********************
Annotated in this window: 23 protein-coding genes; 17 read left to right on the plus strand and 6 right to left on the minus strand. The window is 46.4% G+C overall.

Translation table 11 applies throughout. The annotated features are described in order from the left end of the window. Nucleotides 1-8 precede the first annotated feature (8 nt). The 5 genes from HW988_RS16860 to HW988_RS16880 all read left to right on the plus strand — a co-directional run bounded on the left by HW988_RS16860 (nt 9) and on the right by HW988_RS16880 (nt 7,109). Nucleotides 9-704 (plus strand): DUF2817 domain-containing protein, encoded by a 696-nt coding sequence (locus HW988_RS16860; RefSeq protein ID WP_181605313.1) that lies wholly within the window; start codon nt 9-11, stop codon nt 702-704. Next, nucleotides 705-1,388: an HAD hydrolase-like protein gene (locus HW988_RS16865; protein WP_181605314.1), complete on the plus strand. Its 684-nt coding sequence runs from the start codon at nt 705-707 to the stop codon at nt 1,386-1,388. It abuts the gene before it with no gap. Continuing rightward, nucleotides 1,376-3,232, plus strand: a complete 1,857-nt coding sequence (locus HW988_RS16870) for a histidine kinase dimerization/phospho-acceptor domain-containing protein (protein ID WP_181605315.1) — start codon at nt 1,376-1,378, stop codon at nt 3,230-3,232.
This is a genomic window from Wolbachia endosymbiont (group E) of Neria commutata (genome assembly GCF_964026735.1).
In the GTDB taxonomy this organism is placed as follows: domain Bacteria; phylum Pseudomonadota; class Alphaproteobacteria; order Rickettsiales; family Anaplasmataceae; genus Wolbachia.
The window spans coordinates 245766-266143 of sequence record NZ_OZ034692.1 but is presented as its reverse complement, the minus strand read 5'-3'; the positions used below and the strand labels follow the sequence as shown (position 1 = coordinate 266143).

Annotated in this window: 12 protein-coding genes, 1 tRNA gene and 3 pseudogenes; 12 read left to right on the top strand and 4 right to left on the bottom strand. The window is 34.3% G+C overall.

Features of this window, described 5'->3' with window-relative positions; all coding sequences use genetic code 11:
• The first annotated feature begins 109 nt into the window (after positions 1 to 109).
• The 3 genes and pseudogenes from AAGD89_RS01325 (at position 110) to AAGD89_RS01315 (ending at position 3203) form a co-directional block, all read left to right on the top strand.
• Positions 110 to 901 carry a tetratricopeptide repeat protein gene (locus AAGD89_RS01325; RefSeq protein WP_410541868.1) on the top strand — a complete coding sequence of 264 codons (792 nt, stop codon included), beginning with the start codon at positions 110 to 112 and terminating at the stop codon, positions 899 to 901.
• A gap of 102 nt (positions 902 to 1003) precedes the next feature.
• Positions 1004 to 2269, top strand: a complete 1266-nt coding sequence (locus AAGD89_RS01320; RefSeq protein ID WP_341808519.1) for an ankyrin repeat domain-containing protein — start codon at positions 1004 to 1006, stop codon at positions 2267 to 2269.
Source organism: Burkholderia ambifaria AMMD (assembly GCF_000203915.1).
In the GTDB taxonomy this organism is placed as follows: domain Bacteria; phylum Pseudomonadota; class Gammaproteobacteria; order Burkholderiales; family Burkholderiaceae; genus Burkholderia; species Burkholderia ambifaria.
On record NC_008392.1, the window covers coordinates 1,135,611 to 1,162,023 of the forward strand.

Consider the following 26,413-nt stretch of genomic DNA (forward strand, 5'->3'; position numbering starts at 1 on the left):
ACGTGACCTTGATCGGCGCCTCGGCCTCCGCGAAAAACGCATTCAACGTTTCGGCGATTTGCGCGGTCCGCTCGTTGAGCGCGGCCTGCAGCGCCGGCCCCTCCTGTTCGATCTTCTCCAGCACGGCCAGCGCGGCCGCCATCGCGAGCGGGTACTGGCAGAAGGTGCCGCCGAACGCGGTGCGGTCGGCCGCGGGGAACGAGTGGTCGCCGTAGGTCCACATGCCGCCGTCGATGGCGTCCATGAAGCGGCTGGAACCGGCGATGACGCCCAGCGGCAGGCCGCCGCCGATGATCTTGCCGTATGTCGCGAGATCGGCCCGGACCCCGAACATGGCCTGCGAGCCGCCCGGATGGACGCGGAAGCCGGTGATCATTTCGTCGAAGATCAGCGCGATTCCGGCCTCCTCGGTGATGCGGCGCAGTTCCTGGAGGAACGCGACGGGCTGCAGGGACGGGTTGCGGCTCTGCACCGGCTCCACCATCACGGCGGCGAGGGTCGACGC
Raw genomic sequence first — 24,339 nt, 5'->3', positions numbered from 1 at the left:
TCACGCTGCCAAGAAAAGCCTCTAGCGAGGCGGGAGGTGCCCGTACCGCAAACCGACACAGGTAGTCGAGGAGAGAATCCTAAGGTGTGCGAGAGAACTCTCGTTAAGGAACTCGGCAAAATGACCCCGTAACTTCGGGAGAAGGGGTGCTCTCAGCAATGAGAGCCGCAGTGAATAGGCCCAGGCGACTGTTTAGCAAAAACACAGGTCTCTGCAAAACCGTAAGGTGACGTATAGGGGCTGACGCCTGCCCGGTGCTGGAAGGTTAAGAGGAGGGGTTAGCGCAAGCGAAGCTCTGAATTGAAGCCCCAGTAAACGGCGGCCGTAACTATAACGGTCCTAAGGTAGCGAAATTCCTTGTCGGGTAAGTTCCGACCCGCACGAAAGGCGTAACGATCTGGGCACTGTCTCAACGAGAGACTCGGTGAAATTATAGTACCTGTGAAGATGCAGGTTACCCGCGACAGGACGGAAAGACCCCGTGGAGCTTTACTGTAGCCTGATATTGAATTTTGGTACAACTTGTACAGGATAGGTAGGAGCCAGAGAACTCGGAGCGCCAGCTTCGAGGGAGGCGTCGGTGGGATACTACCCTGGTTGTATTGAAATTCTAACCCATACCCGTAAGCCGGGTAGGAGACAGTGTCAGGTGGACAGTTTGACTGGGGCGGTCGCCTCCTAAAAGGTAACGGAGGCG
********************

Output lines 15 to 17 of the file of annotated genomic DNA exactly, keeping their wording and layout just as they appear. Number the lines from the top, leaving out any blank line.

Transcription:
On record NC_008392.1, the window covers coordinates 1,135,611 to 1,162,023 of the forward strand.

Consider the following 26,413-nt stretch of genomic DNA (forward strand, 5'->3'; position numbering starts at 1 on the left):
ACGTGACCTTGATCGGCGCCTCGGCCTCCGCGAAAAACGCATTCAACGTTTCGGCGATTTGCGCGGTCCGCTCGTTGAGCGCGGCCTGCAGCGCCGGCCCCTCCTGTTCGATCTTCTCCAGCACGGCCAGCGCGGCCGCCATCGCGAGCGGGTACTGGCAGAAGGTGCCGCCGAACGCGGTGCGGTCGGCCGCGGGGAACGAGTGGTCGCCGTAGGTCCACATGCCGCCGTCGATGGCGTCCATGAAGCGGCTGGAACCGGCGATGACGCCCAGCGGCAGGCCGCCGCCGATGATCTTGCCGTATGTCGCGAGATCGGCCCGGACCCCGAACATGGCCTGCGAGCCGCCCGGATGGACGCGGAAGCCGGTGATCATTTCGTCGAAGATCAGCGCGATTCCGGCCTCCTCGGTGATGCGGCGCAGTTCCTGGAGGAACGCGACGGGCTGCAGGGACGGGTTGCGGCTCTGCACCGGCTCCACCATCACGGCGGCGAGGGTCGACGC